Historic SpaceX astronaut launch postponed to Saturday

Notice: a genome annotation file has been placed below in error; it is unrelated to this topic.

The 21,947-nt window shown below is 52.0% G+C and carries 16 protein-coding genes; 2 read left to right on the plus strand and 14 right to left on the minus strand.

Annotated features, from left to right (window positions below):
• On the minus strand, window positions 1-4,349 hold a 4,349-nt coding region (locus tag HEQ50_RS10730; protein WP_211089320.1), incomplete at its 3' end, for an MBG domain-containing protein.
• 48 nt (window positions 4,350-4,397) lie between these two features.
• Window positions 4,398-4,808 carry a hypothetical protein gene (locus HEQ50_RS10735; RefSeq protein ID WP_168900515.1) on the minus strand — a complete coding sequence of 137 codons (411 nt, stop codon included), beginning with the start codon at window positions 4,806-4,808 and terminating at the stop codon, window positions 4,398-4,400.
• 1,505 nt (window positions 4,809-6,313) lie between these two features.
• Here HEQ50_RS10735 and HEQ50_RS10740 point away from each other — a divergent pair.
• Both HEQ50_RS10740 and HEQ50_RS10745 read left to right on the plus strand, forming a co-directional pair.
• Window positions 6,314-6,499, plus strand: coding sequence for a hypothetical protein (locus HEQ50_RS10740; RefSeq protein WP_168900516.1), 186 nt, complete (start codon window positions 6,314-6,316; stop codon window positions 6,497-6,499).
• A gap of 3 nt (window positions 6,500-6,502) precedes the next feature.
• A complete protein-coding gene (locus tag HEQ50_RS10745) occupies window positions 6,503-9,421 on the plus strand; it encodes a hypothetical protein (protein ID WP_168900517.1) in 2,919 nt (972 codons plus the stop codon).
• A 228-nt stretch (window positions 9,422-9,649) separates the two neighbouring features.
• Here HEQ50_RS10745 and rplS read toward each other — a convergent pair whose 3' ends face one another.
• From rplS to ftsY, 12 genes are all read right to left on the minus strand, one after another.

On Wednesday, NASA was preparing to send two of its astronauts to orbit aboard a spacecraft built by SpaceX, the rocket company founded by Elon Musk. And unlike for astronaut launches in the past, when NASA ran the show, this time SpaceX will be in charge of mission control. Gallery: Nasa-SpaceX's 'Launch America' mission (Photo Services) On May 27, 2020, National Aeronautics and Space Administration (NASA) astronauts Doug Hurley and Bob Behnken will take off to the International Space Station (ISS) in SpaceX’s Crew Dragon spacecraft, lifting off on a Falcon 9 rocket. This is the first time in nine years that humans will leave US soil in a US rocket to reach low-Earthorbit.The astronauts are scheduled to stay at the space station for the Demo-2 mission. (Pictured) Workers prepare the SpaceX Falcon 9 rocket with the Crew Dragon spacecraft attached to it, at the Kennedy Space Center on May 26. The SpaceX Falcon 9 rocket with the company's Crew Dragon spacecraft onboard on the launch pad on May 25. Astronauts Doug Hurley (L) and Robert Behnken, wearing SpaceX spacesuits, depart from the Neil A. Armstrong Operations and Checkout Building for Launch Complex 39A, during a dress rehearsal at the Kennedy Space Center, on May 23. This photo provided by Maxar’s WorldView-3 satellite shows an aerial view of Launch Complex 39A and the Falcon 9 rocket with the Crew Dragon spacecraft on top of it, on May 23. Behnken (L) and Hurley (2nd L) give a thumbs up along with NASA Administrator Jim Bridenstine (2nd R) and Kennedy Space Center Director Bob Cabana after the crew arrived at the Kennedy Space Center on May 20.  SpaceX and NASA can try again on Saturday and Sunday, with a 60 percent chance of being able to begin the mission on those days.